One for the Ages

"Tell the formators to love the young men in formation. Tell the young men to love their religious vocation. It is a gift from God. If they don't love their vocation, they will not be able to see it as a gift and to grow in it as God wants them to." - Fr. Mark Garrow, MIC

This is what a death in the family was like for me.

One year ago, the Marian family tasted of life's wake. Wake is the word that pops to mind for its levels of meaning: wake, v., to arouse from sleep; n., the trail an object leaves behind as it moves through and disturbs the air or water; n., the vigil held beside a dead body.

First, it wafted in on the air, like the post-surgical smell of a heroic, though failed, attempt at recovery from a sickbed. Then it hit the taste buds. It tasted like rain. It also had love's ability to fly. That is, the experience had wings and seemed to bear no image of death's dark portal - just that of birth, where all becomes new after all is stilled.

One year ago, a man died. The breath of Fr. Mark Garrow, MIC, stilled for the soul's safe keeping, did not stay long for the weeping. Father Mark, then Provincial Superior of the Marians of the Immaculate Conception, died of cancer. He battled to the end but knew when to let go and let God. Father Mark Garrow: truly, one for the ages.

A Day for Dying and Living
On Oct. 19, 2007, 14,400 people died throughout the world (source: Boston Museum of Science). We who remained that day and now say they were "called back to the Lord," a feeble cliché oddly resilient in power, for we make this claim on faith. In the light of faith no greater than a mustard seed, not even doubt can hug a casket for long.

Each of those persons who died on Oct. 19, 2007, represented a life mourned on earth by someone else, missed by someone else, somewhere, somehow. We stand dumbstruck with the poet John Donne, who wrote, "Every man's death diminishes me." Grief testifies to mortality's bitter truth, and even Jesus wept outside of his friend's tomb. However, grief has a rhythmic impulse much like joy, and it is, like joy, perhaps the only human bias by which the soul may be classified.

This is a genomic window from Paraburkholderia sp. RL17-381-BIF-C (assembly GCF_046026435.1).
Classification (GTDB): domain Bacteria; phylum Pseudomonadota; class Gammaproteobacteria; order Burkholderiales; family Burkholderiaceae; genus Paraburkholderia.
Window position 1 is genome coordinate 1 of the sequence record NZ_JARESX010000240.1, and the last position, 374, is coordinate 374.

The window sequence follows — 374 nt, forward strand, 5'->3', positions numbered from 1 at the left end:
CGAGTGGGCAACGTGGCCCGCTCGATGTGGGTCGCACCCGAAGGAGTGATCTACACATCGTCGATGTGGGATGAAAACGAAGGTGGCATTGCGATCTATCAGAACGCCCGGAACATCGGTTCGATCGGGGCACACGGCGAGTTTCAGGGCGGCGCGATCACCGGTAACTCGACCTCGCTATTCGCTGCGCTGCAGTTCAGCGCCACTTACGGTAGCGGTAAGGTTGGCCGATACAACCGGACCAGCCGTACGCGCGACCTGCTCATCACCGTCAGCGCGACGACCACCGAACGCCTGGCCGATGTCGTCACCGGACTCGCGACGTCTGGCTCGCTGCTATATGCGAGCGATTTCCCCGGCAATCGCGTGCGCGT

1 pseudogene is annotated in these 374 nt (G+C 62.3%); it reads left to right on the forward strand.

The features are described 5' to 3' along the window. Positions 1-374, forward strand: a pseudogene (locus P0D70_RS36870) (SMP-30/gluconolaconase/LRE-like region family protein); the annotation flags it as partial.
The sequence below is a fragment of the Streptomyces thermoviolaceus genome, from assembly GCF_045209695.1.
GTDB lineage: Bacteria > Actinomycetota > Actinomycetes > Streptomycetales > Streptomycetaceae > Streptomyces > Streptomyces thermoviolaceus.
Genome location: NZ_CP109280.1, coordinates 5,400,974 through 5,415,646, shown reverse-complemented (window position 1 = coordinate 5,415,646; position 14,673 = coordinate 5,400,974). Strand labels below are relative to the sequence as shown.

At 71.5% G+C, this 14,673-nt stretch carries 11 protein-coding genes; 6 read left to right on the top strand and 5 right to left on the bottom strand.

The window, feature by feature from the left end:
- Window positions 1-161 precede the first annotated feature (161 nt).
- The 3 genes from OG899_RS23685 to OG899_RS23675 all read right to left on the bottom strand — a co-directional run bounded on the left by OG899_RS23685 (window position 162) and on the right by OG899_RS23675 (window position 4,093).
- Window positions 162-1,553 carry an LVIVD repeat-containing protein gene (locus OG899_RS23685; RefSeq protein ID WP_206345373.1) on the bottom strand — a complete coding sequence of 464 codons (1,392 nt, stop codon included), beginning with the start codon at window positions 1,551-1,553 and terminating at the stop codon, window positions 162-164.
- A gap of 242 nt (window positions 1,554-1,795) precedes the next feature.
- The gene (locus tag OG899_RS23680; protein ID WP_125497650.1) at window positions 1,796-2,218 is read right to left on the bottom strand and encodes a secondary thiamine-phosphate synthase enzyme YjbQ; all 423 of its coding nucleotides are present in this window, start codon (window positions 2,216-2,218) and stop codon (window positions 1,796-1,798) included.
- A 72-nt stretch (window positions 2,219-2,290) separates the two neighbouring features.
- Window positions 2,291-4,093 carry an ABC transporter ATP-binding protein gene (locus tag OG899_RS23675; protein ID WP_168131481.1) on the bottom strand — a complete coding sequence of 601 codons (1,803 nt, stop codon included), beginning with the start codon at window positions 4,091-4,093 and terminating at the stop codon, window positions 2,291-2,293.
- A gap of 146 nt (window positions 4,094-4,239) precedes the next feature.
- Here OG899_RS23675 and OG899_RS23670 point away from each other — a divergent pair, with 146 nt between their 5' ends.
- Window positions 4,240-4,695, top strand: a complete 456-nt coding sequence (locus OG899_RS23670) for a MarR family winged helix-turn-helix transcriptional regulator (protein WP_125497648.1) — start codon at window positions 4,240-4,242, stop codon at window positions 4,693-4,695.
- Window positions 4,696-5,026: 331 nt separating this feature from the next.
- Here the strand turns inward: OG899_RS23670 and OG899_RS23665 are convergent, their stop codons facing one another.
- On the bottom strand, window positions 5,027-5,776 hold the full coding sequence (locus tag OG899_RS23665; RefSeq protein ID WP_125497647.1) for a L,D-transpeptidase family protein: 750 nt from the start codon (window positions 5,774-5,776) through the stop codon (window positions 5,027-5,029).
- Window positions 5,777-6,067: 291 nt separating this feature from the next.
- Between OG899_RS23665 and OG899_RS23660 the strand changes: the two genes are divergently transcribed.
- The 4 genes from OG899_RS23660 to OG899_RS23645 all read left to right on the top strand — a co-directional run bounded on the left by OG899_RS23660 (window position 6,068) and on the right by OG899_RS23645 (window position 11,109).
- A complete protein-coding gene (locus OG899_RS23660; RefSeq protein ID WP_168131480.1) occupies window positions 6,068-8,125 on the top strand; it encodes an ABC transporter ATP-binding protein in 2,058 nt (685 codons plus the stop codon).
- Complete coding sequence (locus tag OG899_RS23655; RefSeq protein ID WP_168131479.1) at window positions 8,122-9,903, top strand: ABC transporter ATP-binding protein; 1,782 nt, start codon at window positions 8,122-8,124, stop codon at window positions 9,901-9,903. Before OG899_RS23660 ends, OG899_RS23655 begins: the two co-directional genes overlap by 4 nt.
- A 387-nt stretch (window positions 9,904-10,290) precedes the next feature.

Grief is the knife of rage turned upon itself, but we are on the earth not of it. Though dust returns to dust, within us - by no balance of reason - exists an infinite happiness, something supernatural. It springs from a combination of associations shared as sons and daughters of God. Family.

October 19, 2007 - Every life lost was the opportunity for life ended and, in the eternal scheme, the beginning of the phase of life ahead. Not "old" life and "new" life, but a seamless "eternal" life.

We who are left to carry on the morning after death must abide. Getting up and on with life the morning after losing a family member is "the solemnest of industries enacted upon the earth" (Emily Dickinson), for it is we who are left alone in this veil of tears. It is our air that becomes thick and heavy. We experience a new kind of possession, owned by our broken bodies. The sky seems like prey caught in a net, but - just when all seems lost and we stand hopeless on the edge of despair - we see the hunting bird that swoops down is actually a dove.

The paraclete (from the Greek, parakletos, "called in aid") moves in not for the kill but for the rescue, to redeem us from the outcast hour where, so that we might gain all, all at first seems lost. The bird is God on the wing - the Holy Spirit - taking a person like Mark Garrow to an ocean, where he can hold a shell to his ears and hear instantaneously and forever all the spirits of love in Love, "the choir of angels" in another failed attempt of words. He hears and sees God in all His glory, and he sees that God is Love. This is what I believe Fr. Mark Garrow sees now, at this moment.

Dan Valenti writes for numerous publications of the Marians of the Immaculate Conception, both in print and online. Read the reflections he put together on Fr. Mark Garrow, MIC, from the Marian seminarians who were inspired by this humble and faithful priest, and read how that tribute came together.

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